Previous reporting shows children experienced an uptick in myopia and myopia progression associated with safety measures taken at the height of the COVID-19 pandemic. A study in Clinical Optometry shows that adults also experienced increased rates of myopia progression, likely due to an increase in digital media use during the pandemic.
Researchers enrolled 37 young adults (mean age, 22.5 years; 89.2% women) in a retroscopic cohort study to determine myopia progression between June 2019 and March 2020, with follow-up examinations between November 2021 and March 2022. The investigators determined the spherical equivalent refraction (SER), uncorrected distance visual acuity (UCDVA) and binocular cross cylinder for all patients. Participants reported digital use behaviors during the pandemic through a nonvalidated questionnaire.
Overall, SER progressed -0.59±0.67 D during the pandemic (-1.90±1.03 to -2.49±1.30 diopters [D]]) and UCDVA worsened from 0.62±0.38 to 1.60±0.39 logarithm of the minimum angle of resolution (logMAR). A total of 21 eyes (28.4%) experienced myopic progression of more than -0.75 D, while 20.3% of eyes did not experience any progression.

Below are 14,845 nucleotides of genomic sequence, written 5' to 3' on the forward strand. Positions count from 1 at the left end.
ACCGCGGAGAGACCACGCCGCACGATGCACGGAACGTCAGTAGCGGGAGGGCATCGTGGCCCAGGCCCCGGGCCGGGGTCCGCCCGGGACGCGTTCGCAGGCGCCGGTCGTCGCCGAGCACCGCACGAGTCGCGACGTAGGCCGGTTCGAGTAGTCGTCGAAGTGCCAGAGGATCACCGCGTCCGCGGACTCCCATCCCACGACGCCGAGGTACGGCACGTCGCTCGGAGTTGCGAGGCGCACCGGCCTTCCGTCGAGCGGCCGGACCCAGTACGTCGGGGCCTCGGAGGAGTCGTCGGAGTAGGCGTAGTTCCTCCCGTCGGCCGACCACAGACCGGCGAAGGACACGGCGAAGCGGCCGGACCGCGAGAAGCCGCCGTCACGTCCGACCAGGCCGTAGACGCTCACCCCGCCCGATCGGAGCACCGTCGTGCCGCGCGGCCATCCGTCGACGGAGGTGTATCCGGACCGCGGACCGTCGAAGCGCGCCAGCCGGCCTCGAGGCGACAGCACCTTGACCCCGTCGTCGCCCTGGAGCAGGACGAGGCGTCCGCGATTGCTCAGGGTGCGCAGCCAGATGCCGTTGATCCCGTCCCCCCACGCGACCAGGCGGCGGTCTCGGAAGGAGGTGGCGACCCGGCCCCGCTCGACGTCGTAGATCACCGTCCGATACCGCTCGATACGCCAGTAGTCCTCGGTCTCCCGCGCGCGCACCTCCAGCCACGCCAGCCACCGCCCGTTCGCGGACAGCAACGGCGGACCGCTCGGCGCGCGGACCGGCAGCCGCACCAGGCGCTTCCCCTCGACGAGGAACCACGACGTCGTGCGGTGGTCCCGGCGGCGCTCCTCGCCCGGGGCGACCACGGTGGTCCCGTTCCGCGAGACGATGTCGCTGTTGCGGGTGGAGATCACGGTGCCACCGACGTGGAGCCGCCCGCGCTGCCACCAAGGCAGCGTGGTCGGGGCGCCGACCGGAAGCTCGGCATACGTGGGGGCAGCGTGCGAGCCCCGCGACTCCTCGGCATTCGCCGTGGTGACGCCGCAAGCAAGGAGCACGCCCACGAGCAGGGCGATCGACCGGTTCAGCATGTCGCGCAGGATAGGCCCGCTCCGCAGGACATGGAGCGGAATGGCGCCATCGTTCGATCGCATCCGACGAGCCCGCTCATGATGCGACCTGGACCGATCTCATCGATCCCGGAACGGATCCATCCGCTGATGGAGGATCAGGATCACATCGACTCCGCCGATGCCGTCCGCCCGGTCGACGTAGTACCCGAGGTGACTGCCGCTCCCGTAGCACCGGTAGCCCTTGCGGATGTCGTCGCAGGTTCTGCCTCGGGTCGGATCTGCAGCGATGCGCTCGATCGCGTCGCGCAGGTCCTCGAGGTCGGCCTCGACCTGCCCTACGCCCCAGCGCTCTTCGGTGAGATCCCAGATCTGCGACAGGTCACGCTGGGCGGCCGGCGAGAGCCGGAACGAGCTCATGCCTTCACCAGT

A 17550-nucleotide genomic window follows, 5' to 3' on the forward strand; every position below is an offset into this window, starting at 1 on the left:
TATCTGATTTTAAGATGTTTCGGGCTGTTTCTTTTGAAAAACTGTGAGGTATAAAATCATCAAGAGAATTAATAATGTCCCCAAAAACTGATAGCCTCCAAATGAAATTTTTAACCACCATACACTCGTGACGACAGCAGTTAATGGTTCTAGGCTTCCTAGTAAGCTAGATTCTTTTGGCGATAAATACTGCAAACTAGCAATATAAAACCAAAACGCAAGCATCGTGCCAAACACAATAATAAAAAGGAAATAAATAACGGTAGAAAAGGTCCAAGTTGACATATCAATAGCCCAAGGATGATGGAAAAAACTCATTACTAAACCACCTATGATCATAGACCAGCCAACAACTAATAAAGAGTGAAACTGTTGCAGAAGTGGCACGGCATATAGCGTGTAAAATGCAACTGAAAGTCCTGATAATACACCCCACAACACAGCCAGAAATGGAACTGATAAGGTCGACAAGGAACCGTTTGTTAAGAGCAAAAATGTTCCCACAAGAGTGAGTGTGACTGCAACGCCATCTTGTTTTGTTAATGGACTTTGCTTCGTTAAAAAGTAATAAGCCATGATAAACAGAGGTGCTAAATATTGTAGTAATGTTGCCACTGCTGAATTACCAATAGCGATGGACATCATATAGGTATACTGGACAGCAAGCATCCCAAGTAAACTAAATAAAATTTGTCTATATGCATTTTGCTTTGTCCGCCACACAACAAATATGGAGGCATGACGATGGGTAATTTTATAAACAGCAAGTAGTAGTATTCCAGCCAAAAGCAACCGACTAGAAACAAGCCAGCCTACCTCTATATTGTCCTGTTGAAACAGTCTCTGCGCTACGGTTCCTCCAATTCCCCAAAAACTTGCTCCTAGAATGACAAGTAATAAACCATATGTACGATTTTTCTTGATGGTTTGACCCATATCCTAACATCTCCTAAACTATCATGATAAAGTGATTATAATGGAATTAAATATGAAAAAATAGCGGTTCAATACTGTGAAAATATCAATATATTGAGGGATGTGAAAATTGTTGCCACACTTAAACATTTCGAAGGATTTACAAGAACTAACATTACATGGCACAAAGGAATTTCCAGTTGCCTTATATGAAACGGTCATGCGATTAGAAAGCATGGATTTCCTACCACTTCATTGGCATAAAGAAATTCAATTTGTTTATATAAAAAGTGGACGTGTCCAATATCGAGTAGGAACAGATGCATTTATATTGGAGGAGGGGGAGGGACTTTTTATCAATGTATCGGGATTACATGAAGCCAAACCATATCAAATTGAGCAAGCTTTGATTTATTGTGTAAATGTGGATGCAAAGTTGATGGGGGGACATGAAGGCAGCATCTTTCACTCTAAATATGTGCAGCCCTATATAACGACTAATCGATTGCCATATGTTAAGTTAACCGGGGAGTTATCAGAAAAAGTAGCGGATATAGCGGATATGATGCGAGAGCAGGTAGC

An analysis of the non validated questionnaire revealed that 89.2% of participants reported an increase in digital device use (7.6±3.2 hours), 86.5% spent time attending online classes (5.9±1.7 hours), and 94.6% reported spending more time at home (13.2±7.5 hours). A total of 78.4% of participants indicated that they spent more time on social media during the pandemic.
“[T]his preliminary study revealed adult myopic progression and the lifestyle changes that occurred during the COVID-19 pandemic,” according to the researchers. “Therefore, myopic control in adults may be an important point of concern.”
Study limitations include its retroscopic nature, small sample size, and the use of a nonvalidated questionnaire.
Kohmarn T, Srisurattanamethakul N, Watcharapalakorn A, Poyomtip T, Poolsanam C. Outbreak of COVID-19-related myopia progression in adults: a preliminary study. Clin Optom. Published online August 4, 2022. doi:10.2147/OPTO.S374155